I have to be honest, I don’t know much about art. While I know a few historical names, iconic pieces and art periods, my knowledge is limited although my passion and appreciation isn’t. Which is probably the reason why I felt compelled to do a 6 hour round trip to not just see but to experience arguably one of the most famous and controversial artists in Britain, Banksy, and his new art project called Dismaland.
Launched as a temporary art project with contributions from 58 other artists alongside 10 new works from the street artist himself who describes Dismaland as a “family theme park unsuitable for children” has certainly captured the dismal mood of a declined British seaside town. Jam-packed with a mixture of tourists, art appreciators and Banksy devotees who look to to him as some messiah of social change, the park puts a sinister twist on the childhood favourite of Disneyland by injecting social cometary and humour into traditional fairground attractions which asks you to experience and interact with rather than just looking at as one would with a traditional gallery (my favourites have to be Cinderella’s Castle that contains her crashed carriage surrounded by camera clad paparazzi and Dance of Death that features the Grim Reaper riding a dodgem car to The Bee Gee’s Staying Alive).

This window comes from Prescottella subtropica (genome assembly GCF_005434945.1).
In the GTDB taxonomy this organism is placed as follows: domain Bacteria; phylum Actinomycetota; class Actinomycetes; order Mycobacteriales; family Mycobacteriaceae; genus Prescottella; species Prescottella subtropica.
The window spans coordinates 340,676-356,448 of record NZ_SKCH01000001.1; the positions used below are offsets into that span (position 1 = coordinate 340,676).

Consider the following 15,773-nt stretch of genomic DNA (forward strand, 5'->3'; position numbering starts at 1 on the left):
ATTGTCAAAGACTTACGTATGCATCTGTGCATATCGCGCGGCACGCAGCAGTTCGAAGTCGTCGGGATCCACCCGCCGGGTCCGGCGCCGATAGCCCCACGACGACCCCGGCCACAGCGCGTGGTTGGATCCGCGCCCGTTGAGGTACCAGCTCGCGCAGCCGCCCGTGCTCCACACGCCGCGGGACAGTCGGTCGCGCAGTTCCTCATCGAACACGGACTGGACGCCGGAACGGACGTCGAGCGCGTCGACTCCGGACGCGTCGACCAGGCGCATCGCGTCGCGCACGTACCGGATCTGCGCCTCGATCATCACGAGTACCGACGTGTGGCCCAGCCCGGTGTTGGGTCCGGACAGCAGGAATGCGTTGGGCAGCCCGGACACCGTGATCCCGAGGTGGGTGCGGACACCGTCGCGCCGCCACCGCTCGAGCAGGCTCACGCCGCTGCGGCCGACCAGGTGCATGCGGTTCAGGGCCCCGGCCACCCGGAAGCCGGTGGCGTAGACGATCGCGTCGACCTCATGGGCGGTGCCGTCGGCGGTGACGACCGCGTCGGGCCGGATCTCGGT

While attending the cutesy polished Disneyland would be every 5 year old’s dream day out, mine is surrounding myself with something a little more real, humorous and gritty (albeit still dressed like a 5 year old) than attending the ‘happiest place on earth’. So even if you don’t consider Banksy an artist, you can’t deny that he isn’t an attraction when you have people traveling from all over the place and queuing for hours just to see a spray painted wall.
Top Raf Simons, trousers Dries Van Noten, trainers Adidas, sunglasses Celine all from Harvey Nichols